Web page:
In only 45 minutes, Onondaga County Legislator Bill Kinne and County Executive Ryan McMahon tried to differentiate themselves.
For one of the first times this election cycle, the two candidates laid out their platforms in the same room.
McMahon, a Republican and the incumbent, touted his handling of the Covid-19 pandemic and drawing Micron to Central New York. Kinne, a Democrat, argued making the region better for people already living in Central New York means taking care of basic infrastructure like sewers and roads.
And while Kinne largely talked about infrastructure and housing and at times evaluated McMahon’s work, he also came out swinging.
“Ryan’s a nice person, but to me he represents everything that’s wrong with politics,” Kinne said of McMahon in his closing remarks.
The forum was split into three sections. The candidates alternated as they introduced themselves, laid out their platform and then made closing remarks.
Here’s a bit of what the candidates focused on in the first public forum:
McMahon touts Micron, lays his vision for Onondaga County
In McMahon’s opening remarks, he set the stage for much of his pitch to voters the rest of the night.
“Onondaga County is back,” he said.
McMahon told those in attendance that for the first time the county can “play offense” and touted his role in making it that way. The county executive argued he got the county to its current stage — with Micron on the way — and that he’s the person to see that kind of growth to fruition.
He laid out the three broad ways the region needs to get ready for Micron. It needs to prepare the community, the workforce and White Pine Commerce Park, the site on which Micron is set to sit.
The site will require changed infrastructure: roads to carry people, pipes to carry water and sewers.
Central New York will need a workforce to fill the available advanced manufacturing jobs. He touted the clean room simulation lab set to be built at Onondaga Community College.
McMahon focused a portion of his platform on how the community needs to prepare for Micron. He cited Onondaga County’s comprehensive plan, which focused on center-driven growth. The county executive argued the neighborhood near Destiny Christian Church — the North Side — should be walkable to the Inner Harbor.
He outlined the broad strokes of an “all of the above strategy” to tackle housing. McMahon ticked off affordable, market-rate and senior housing among the types of housing the county needs to add.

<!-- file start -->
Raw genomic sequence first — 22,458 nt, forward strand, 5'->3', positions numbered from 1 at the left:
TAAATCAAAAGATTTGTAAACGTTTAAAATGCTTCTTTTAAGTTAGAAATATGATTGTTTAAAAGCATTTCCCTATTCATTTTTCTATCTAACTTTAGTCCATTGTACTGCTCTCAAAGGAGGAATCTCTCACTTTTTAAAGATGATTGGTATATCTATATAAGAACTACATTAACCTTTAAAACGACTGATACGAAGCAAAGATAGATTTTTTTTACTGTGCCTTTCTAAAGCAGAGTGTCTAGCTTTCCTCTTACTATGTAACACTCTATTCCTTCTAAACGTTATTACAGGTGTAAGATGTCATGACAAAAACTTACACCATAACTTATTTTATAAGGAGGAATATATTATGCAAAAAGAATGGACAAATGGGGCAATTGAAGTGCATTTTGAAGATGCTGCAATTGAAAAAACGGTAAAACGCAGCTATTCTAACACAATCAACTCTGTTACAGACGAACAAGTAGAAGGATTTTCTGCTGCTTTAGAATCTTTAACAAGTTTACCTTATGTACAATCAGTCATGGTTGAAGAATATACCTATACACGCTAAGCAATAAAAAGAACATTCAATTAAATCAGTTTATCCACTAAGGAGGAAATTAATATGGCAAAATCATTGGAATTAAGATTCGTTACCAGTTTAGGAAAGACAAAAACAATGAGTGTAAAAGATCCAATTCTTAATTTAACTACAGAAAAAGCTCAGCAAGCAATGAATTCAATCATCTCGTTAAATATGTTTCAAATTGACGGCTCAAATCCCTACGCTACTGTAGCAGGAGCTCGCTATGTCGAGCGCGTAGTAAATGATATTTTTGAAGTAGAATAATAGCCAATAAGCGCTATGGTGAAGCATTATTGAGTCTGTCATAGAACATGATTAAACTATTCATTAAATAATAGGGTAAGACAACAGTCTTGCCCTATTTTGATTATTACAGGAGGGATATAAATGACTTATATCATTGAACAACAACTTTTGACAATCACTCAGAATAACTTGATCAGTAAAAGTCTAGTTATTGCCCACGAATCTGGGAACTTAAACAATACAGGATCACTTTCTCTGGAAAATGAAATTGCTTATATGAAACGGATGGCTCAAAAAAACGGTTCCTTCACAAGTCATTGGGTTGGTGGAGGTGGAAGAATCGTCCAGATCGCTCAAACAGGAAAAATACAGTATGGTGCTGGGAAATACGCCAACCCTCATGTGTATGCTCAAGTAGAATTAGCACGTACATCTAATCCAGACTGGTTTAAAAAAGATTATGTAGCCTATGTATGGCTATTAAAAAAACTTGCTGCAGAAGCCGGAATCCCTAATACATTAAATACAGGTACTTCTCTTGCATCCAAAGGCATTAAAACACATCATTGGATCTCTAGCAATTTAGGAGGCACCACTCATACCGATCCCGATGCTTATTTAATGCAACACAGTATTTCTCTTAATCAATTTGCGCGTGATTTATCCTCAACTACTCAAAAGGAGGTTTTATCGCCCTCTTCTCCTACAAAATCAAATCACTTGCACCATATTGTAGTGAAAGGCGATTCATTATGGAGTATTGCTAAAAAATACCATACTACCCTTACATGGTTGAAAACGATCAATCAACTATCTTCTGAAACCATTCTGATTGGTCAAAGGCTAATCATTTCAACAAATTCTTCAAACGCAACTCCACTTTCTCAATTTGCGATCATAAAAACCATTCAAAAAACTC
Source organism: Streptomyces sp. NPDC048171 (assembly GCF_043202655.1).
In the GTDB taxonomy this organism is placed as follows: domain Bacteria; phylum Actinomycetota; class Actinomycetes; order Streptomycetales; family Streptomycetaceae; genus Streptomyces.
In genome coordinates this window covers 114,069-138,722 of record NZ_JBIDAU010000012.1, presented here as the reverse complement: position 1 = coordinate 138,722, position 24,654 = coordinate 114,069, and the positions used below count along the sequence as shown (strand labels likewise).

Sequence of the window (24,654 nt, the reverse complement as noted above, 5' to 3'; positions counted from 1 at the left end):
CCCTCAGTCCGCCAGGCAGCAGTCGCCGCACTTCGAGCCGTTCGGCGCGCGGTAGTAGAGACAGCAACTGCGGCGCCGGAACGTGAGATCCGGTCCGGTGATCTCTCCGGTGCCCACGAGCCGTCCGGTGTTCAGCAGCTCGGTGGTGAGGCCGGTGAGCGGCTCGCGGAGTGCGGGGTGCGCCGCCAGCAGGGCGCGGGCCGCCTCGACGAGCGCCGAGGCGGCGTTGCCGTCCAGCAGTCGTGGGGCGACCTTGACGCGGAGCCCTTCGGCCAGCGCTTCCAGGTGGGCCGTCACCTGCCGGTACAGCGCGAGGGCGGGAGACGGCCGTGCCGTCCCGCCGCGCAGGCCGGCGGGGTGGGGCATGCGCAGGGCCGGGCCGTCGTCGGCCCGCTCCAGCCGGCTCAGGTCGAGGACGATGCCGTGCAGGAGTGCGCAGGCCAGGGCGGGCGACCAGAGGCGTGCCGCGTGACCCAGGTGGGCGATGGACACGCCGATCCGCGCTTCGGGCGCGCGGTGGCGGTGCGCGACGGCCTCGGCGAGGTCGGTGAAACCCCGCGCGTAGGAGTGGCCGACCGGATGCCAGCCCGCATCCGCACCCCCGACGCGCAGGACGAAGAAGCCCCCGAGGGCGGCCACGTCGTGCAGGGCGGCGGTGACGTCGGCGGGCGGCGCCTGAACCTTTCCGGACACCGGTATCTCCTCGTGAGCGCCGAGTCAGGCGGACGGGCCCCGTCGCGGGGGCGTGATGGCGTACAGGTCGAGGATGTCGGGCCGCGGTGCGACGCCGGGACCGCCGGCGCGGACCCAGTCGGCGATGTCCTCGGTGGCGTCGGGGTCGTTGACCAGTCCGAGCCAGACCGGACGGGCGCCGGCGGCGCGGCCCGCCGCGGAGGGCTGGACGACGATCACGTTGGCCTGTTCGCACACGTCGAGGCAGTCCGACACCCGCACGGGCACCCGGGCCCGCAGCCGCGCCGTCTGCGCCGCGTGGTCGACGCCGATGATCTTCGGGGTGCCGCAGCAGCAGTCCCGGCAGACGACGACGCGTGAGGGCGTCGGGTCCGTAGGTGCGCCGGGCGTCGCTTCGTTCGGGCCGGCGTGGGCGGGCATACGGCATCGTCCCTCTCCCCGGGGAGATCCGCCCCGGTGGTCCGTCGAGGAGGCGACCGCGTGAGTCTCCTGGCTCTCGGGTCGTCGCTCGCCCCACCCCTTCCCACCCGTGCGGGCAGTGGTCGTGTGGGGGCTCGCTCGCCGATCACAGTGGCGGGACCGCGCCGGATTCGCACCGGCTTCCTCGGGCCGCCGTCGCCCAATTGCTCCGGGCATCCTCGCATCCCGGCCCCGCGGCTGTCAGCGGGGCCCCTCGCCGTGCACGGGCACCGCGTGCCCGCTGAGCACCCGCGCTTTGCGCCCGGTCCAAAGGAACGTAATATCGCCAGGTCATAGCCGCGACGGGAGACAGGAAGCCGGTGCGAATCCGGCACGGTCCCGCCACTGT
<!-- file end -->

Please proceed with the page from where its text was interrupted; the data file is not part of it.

The county has also spent $8.7 million on the city’s lead crisis over the last year, he said. While McMahon complimented the city for making more flexible funds available to test kids for their blood-lead levels, he also called on Syracuse Common Councilors to make more money available for housing initiatives.
“We need the city of Syracuse to double down and match us,” McMahon said. “We’re spending more money right now on the housing issue than the city is. We need more from the city.
The city’s 2023-24 budget is $350 million. The county’s 2023 budget is $1.4 billion.
McMahon said his office has teams already set aside to work on preparing the site, workforce and community for Micron and that they’re the right people to see it through.
“The same team that got us through Covid and help lead that, that same team that put together a plan to really drive forward with this opportunity is the same team that can execute this opportunity,” McMahon said.
Kinne focuses on infrastructure, housing, mental health
Kinne led off his platform by saying his goal over the next four years is to “get working and housing” for Onondaga County residents.
He focused on infrastructure in the county.
“Pipes, water pipes, roads, bridges,” Kinne said. “They have to be taken care of and not in a piecemeal way.”
Kinne said he believes county pipes and sewers must be replaced.
“I’m going to talk about the taxpayer that’s been here for 40 years, the taxpayer that’s been here for five years and they have sewage in their basement,” Kinne said.
He said the county should use its surplus — sitting at well over $100 million — on infrastructure and the county’s mental health system.
Part of the reason for the surplus, Kinne argued, were layoffs from when the pandemic started. Kinne said he would hire more mental health workers.
Kinne also said he believes the county needs to find ways to get contractors to build more housing without the county building any houses. Part of that, he said, could come from using the surplus.
“It’s good to have a great bond rating, but, you know, people are suffering,” Kinne said. “We need to deal with the people.”
Much of the end of Kinne’s platform and his closing remarks focused on what he couched as McMahon’s failures.
Kinne chastised McMahon for his attempt to close Jamesville Correctional Facility without asking the New York State Commission on Correction.
He pointed to McMahon giving a job in his administration to former Onondaga County Sheriff candidate Esteban Gonzalez that pays $105,000.
Kinne dinged McMahon for pushing an $85 million aquarium on land in the Inner Harbor Kinne called polluted. He said McMahon failed to sell the plan to voters or the county legislature.
“You have a choice this year, folks. A sincere choice. We’re two different people,” Kinne told the crowd.
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